To help it cement its position as the dominant player in online payments, PayPal Inc. this month will introduce tools designed to foster outside development of a wide variety of applications.
The move could make the San Jose company's systems easier to use for complex transactions.
If these tools work as promised, observers say they will likely give PayPal a boost in areas where it has not had much success to date, notably mobile payments. The plan could also make PayPal's parent company, eBay Inc., a more formidable rival to Amazon.com Inc., which is also stepping up its efforts in online payments.
By opening up its systems to outsiders, PayPal hopes "to unleash developer innovation," Osama Bedier, its vice president of platform and emerging technology, wrote in a corporate blog posting Monday. Other companies have had mixed results with this strategy. Apple Inc.'s App Store has been a huge hit, but in payments, Amazon has not been so successful.
Gareth Lodge, the regional research director for Europe at TowerGroup Inc., an independent research unit of MasterCard Inc., said PayPal is raising its profile at a critical point. "This is partly making sure they're playing in the market, but also trying to identify all of these different payment occasions that they can address going forward," he said. "We're entering an interesting period of time where there's regulatory change, there's economic change, there's technological change all coming together."
PayPal and Amazon are both angling to fill a void that could result from Google Inc.'s recent decision to increase its rates for handling online card payments. Google's Checkout service has long offered subsidies on processing fees for clients that also use its advertising service, but in May it raised its rates to match those of both PayPal and Amazon. Several observers speculated that Google's business model is suffering because of the poor economy, and that the higher fees suggested that Google wants to exit the online payments space. (Google never confirmed that notion, and would not comment for this story.)
In May, Amazon announced free processing for some clients; observers said it wanted to woo disgruntled Google users, though merchants were more likely to switch to the more established PayPal.
PayPal is not the first company to give outsiders access to its technology. Amazon rolled out its Flexible Payment Service in 2007, enabling third parties to craft tools for its payments systems.
However, Lodge said that Amazon's service "hasn't, as far as I can see, gained a huge amount of traction." (An Amazon spokeswoman said "hundreds of thousands" of developers have registered for its Amazon Web Services, which covers payments and many other capabilities; she would not say how many companies use its Flexible Payments Service, nor would she discuss PayPal's new strategy.)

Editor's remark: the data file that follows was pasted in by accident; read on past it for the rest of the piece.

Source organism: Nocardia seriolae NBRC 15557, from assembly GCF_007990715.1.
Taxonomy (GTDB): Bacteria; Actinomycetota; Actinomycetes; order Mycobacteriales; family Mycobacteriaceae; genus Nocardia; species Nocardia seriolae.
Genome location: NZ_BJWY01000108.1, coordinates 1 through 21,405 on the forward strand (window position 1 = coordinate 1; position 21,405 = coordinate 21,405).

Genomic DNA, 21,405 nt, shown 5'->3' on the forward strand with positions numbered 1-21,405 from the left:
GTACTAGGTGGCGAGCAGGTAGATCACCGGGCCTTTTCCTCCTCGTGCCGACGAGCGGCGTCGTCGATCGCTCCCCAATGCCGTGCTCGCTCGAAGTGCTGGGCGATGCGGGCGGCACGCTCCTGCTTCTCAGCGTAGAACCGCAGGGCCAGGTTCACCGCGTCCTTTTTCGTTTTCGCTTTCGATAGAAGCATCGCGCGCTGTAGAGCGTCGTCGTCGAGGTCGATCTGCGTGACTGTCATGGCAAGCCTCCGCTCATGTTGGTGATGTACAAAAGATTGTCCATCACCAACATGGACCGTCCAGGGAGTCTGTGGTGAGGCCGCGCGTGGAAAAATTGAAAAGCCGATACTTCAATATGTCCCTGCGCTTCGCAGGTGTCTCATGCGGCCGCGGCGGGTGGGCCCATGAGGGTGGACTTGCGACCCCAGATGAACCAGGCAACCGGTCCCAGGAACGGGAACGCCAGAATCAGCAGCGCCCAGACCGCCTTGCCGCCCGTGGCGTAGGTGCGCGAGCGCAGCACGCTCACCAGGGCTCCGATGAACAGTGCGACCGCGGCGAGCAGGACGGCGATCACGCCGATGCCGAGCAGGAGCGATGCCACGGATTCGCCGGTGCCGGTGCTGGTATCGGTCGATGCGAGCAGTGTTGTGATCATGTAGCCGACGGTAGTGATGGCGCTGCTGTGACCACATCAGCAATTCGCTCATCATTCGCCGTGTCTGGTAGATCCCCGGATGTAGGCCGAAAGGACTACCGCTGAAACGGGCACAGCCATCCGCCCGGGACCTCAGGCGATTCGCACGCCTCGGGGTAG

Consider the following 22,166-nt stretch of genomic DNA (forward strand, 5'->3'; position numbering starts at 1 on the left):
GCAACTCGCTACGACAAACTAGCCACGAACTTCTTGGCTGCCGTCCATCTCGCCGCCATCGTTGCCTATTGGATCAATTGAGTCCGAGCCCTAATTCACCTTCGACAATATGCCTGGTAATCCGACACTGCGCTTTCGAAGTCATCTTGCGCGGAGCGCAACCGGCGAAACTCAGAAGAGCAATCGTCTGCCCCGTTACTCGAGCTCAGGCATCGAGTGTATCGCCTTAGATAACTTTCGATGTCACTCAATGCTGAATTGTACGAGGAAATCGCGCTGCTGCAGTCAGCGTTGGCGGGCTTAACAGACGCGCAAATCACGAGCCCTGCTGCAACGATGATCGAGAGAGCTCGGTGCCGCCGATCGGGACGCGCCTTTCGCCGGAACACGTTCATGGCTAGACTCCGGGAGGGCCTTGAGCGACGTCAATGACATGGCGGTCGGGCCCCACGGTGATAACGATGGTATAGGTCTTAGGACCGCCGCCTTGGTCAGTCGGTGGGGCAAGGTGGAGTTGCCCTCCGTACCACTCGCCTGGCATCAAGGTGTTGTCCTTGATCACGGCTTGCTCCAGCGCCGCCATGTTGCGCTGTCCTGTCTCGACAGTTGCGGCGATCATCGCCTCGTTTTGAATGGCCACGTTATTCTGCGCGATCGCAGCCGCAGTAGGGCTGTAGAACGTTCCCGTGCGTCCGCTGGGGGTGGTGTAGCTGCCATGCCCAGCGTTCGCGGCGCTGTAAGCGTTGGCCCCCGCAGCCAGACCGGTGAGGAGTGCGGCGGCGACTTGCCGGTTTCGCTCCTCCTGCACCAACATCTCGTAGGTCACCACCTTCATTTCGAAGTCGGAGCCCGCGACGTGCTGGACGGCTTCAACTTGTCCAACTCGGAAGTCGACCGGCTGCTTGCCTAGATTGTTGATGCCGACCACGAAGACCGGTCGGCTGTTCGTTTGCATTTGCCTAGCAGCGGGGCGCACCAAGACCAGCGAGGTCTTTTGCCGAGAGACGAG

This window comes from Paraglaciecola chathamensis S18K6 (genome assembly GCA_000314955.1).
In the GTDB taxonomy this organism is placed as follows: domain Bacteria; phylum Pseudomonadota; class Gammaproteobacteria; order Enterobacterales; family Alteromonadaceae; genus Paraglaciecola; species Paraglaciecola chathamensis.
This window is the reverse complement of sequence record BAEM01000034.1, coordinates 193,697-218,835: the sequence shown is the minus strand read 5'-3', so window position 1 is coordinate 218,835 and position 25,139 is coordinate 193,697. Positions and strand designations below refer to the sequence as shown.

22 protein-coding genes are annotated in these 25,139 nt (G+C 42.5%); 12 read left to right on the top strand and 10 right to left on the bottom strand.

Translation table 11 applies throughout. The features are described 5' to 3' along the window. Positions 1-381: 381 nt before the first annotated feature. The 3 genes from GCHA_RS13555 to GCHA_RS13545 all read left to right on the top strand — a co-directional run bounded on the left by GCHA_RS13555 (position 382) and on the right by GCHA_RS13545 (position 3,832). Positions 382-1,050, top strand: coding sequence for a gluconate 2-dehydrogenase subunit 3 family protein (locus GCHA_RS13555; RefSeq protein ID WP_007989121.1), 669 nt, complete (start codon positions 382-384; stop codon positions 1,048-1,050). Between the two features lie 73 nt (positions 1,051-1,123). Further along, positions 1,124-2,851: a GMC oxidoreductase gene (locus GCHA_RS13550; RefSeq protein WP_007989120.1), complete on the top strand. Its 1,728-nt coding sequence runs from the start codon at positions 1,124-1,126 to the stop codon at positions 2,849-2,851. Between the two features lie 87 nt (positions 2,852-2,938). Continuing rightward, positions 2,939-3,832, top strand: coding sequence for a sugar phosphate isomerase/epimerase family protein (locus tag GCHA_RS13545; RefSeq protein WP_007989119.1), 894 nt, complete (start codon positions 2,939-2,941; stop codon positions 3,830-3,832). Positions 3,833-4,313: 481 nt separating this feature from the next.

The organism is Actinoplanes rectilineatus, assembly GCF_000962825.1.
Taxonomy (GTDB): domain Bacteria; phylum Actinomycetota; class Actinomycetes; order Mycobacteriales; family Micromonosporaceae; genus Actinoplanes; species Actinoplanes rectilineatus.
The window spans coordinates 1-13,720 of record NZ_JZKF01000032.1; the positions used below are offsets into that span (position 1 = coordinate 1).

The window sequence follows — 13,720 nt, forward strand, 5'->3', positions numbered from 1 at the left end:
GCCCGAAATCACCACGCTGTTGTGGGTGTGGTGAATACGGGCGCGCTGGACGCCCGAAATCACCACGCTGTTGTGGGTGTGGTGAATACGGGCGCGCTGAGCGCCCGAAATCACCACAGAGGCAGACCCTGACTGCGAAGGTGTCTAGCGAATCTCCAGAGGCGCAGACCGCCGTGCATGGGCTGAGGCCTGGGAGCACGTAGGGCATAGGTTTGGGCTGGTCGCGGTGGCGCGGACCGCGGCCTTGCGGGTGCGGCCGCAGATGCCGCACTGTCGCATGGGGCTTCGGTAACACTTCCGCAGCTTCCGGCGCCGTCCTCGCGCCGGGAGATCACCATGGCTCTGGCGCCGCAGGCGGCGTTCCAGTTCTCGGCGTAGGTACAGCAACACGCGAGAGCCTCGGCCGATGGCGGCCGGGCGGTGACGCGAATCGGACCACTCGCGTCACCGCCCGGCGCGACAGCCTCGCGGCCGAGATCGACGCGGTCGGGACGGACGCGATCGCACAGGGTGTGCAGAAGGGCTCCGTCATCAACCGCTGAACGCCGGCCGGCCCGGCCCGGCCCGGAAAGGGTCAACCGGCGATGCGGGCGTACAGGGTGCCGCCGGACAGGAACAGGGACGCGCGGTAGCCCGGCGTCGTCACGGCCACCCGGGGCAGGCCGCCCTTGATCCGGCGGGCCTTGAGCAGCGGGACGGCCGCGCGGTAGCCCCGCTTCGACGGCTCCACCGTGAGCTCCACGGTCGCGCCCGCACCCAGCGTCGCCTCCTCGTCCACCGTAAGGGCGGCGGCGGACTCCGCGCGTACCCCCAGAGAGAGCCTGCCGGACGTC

Lodge said that by following Amazon's lead two years later, PayPal is likely not trying to match the online retailer; with its background in e-commerce, PayPal almost certainly will have more luck attracting payments developers.
PayPal is a leader in online payments, while consumers typically equate Amazon with retail, he said. PayPal is now trying to expand within its market, while Amazon's payments services are often viewed by users as a new field where it has less experience.
Aaron McPherson, a research manager for payments at the Framingham, Mass., research firm IDC Financial Insights, said that PayPal "is something a lot of people already have."
As developers build payment systems for new platforms, "it would make a lot of sense for" users "to sign on with PayPal," McPherson said. "People would not have to sign up for a separate account."
One key area could be mobile payments, McPherson said; most of the existing services have used prepaid accounts, and developers could easily build tools to link them to PayPal accounts.
PayPal's first major foray into mobile payments came in 2006, a text-based system called PayPal Mobile. This had little adoption, though it got a lift last year when PayPal wove it into a payment application that runs on Apple's iPhone. PayPal has also become the only payment provider for Research in Motion Ltd.'s application store for its BlackBerry devices.
Bruce Cundiff, a director of payments research and consulting for Javelin Strategy and Research, said that PayPal's new developer tools are less of an attempt to counter Amazon's payment system and more likely a move against its retail store. "It is certainly the next step in the eBay-versus-Amazon marketplace competition."
eBay is "trying to be a marketplace for larger and larger merchants," he said; one of PayPal's goals is allowing payment recipients to disburse funds to several parties, an approach that would serve more complex businesses than those that typically use eBay.
By allowing merchants to aggregate different elements of a sale into a single transaction, eBay is going after the heart of Amazon's expansion strategy, Cundiff said. Amazon is trying to prove it's not a bookseller, but "a marketplace. They're an aggregator of smaller merchants."
PayPal hinted at its strategy during an analyst presentation in March, and more details emerged this week when a document describing PayPal's new program, Adaptive Payments, was posted online by the news blog TechCrunch. Adaptive Payments is expected to be formally introduced on July 23.
Under Adaptive Payments, PayPal will make available an application programming interface, or API, available to developers, enabling them to build payments tools that will easily plug into PayPal's systems.
Nick Holland, a senior analyst at Aite Group LLC, said that a merchant could use PayPal's new tools to create a marketplace of their own. "As a vendor, you've got the potential to look significantly larger than your product portfolio — or you — necessarily are," he said.
With PayPal's new system "there's fewer clicks for more transactions. That's got to be good."